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Could Romaine Be the Source of the Wisconsin E coli Outbreak?

Posted in E. coli,Our Blog,Outbreaks & Recalls on November 19, 2019

Just this week, there have been several announcements of Ecoli outbreaks. On in particular, the Wisconsin E coli Outbreak, currently does not have a named source. However, it appears that salads (maybe romaine again?) may be on the list of usual suspects for this outbreak. So far, 20 people are confirmed sick (1 with hemolytic uremic syndrome and 3 of whom are children) in this outbreak.

There has been no single food item linked to this outbreak, but several women who reported the illness spoke to officials and said that they had eaten “lots of salads” before becoming ill.

About the Outbreak Thus Far

According to the Wisconsin Department of Health’s website:

  • Since November 13, 2019, the Department of Health Services (DHS) has seen a significant increase in the number of reported cases of Escherichia coli (E. coli) O157 infection in Wisconsin.
    • There has also been one case of hemolytic uremic syndrome (HUS) reported.
    • The investigation into the source of these infections is ongoing.
  • DHS is working with local public health departments to interview sick individuals to learn more about their activities, food and water sources, and foods and beverages they consumed before they became sick to identify any potential common source of infection.

We Aren’t The Only One’s Who Think It is Romaine

Dr. Larry Lutwick is an infectious disease specialist with the Mayo Clinic in Eau Claire. He said he’s seen three cases of E. coli at his facility and believes they may be linked to the outbreak. He thinks his patients could have contracted the bacteria from lettuce.

“In two of the three cases they suspected it was from a salad or salad ingredient,” Lutwick said.

There WAS Another Romaine Outbreak This Year – But We Found Out After

On October 31, 2019, the FDA announced yet ANOTHER outbreak of Ecoli illnesses linked to romaine which sickened 23 people in 12 states between July 12 and Sept. 8. While 11 people were hospitalized, the agency said no deaths were reported. This time, the outbreak announcement was made after the outbreak was deemed over.

According to the announcement:

“Today, we are sharing news of a recent E. coli O157:H7 outbreak that was likely associated with romaine lettuce. We do not believe there is a current or ongoing risk to the public and we are not recommending the public avoid consuming romaine lettuce,” said FDA Deputy Commissioner for Food Policy and Response Frank Yiannas. “However, our investigation, along with previous outbreaks linked to romaine, reinforces the recommendations that we have made to the leafy green industry: producers must continue to review their practices and improve traceability to enhance food safety. We remain committed to improving the safety of leafy greens and know that all levels of government and the supply chain from farm to retail must continue to work together to keep consumers safe.”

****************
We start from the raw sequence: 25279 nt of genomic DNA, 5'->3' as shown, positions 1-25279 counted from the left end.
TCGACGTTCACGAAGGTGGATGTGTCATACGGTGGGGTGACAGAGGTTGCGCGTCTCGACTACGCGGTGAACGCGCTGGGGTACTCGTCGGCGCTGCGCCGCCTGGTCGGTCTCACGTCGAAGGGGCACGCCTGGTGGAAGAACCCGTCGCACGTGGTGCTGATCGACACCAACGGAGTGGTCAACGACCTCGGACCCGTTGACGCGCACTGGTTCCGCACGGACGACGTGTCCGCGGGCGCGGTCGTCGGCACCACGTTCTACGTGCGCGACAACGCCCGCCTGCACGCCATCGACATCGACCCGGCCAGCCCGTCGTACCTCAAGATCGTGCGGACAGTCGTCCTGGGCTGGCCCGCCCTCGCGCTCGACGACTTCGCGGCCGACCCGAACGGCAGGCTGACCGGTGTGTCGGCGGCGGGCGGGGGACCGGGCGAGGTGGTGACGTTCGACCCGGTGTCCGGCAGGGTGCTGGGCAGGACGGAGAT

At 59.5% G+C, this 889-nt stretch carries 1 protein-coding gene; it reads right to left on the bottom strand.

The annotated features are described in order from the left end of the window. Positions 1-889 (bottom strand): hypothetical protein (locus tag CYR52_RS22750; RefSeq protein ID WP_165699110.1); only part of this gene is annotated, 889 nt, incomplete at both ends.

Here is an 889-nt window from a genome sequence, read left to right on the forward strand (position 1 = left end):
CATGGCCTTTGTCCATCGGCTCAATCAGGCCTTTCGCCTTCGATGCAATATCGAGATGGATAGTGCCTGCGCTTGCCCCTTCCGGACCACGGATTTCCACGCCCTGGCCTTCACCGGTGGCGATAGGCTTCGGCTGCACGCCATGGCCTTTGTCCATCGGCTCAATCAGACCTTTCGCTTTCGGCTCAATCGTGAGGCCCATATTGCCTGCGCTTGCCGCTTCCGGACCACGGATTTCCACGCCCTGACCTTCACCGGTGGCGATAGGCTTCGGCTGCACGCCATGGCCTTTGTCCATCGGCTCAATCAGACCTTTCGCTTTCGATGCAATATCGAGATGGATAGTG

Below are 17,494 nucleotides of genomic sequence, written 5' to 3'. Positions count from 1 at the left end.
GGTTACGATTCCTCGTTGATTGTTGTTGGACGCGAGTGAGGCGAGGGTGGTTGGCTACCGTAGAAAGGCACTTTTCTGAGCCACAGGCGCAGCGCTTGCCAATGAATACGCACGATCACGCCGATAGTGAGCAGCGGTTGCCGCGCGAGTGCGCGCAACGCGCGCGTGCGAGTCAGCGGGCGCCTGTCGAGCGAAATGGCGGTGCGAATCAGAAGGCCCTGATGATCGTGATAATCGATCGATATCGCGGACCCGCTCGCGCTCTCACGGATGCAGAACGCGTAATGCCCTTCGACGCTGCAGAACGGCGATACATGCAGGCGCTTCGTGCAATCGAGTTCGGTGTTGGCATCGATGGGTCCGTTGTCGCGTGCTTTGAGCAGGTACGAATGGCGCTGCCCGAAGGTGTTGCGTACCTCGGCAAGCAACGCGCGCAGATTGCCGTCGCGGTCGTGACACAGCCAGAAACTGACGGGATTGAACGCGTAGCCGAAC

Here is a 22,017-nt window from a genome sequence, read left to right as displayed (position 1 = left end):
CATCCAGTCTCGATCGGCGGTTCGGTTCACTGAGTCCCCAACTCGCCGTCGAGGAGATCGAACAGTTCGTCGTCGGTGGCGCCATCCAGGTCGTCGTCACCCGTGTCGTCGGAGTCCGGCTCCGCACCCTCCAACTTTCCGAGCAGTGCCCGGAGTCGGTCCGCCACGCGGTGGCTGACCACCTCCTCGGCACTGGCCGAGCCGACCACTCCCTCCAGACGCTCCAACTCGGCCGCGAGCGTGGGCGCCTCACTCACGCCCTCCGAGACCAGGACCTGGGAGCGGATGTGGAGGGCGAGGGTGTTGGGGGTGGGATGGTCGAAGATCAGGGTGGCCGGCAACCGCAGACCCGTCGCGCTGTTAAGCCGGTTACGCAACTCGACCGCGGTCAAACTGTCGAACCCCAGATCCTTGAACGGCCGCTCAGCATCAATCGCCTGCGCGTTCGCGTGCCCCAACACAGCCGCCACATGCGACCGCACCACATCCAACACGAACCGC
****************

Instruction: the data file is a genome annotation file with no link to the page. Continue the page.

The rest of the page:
Maybe this outbreak isn’t over? Maybe, just maybe, there are still pieces left in the puzzle?

The Concern of E coli

Until the health agencies identify that romaine is indeed the culprit and information about where the romaine came from, those in the US should still remain cautious.

As we await more news, it is a good idea to be mindful of what you are eating. There are many different types of lettuce and lettuce mixes, most of which do not say where the lettuce was grown.

Symptoms of an E. coli infection usually show within 2 to 10 days after eating food contaminated with E. coli. Keep on the lookout for the tell-tale signs of the infection: vomiting, nausea, watery (sometimes bloody) diarrhea, abdominal pain, and (potentially) low-grade fever. Urgent medical attention is recommended at any sign of the infection, especially if you have eaten romaine recently or are at high risk for foodborne illness. Urgent medical attention can help reduce the risk of long-term complications, like central nervous system issues and the development of hemolytic uremic syndrome (HUS).

The type of STEC E. coli in these outbreaks, E. coli O157, is particularly dangerous. E. coli does not discriminate either. Even those who are healthy can be susceptible to serious infection and potential long-term complications.

About HUS

Around 5%-10% of the people with STEC illness develops HUS. The risk of developing HUS is highest in children below 5 years of age, adults aged 65 years or older and those who have a weakened immune system. It’s a condition in which small blood vessels in the kidneys becomes damaged or inflamed, which results in clots and ultimately, kidney failure. Symptoms of HUS includes bloody diarrhea, decreased urination, shortness of breath and pale color in cheeks and inside the lower eyelids.

Patients of HUS needs to be hospitalized. Treatment generally depends on the condition of the patient and can happen through transfusion, medication or surgery.

Our E coli Lawyer is Here to Help You

If you believe you have developed an E coli infection from eating salads or in this Wisconsin E coli Outbreak, we want you to know that an E coli Lawyer at the Lange Law Firm, PLLC is currently investigating this matter and offering free legal consultations. Our lawyer, Jory Lange became a lawyer to help make our communities and families safer.Anyone who was infected with E coli from romaine lettuce may be entitled to compensation for their injuries.  To learn more about this outbreak or making an E coli food poisoning claim, please contact us.

If you or a loved one have become ill with E coli, you can call (833) 330-3663 for a free legal consultation or complete our online form.

By: Candess Zona-Mendola, Editor (Non-Lawyer)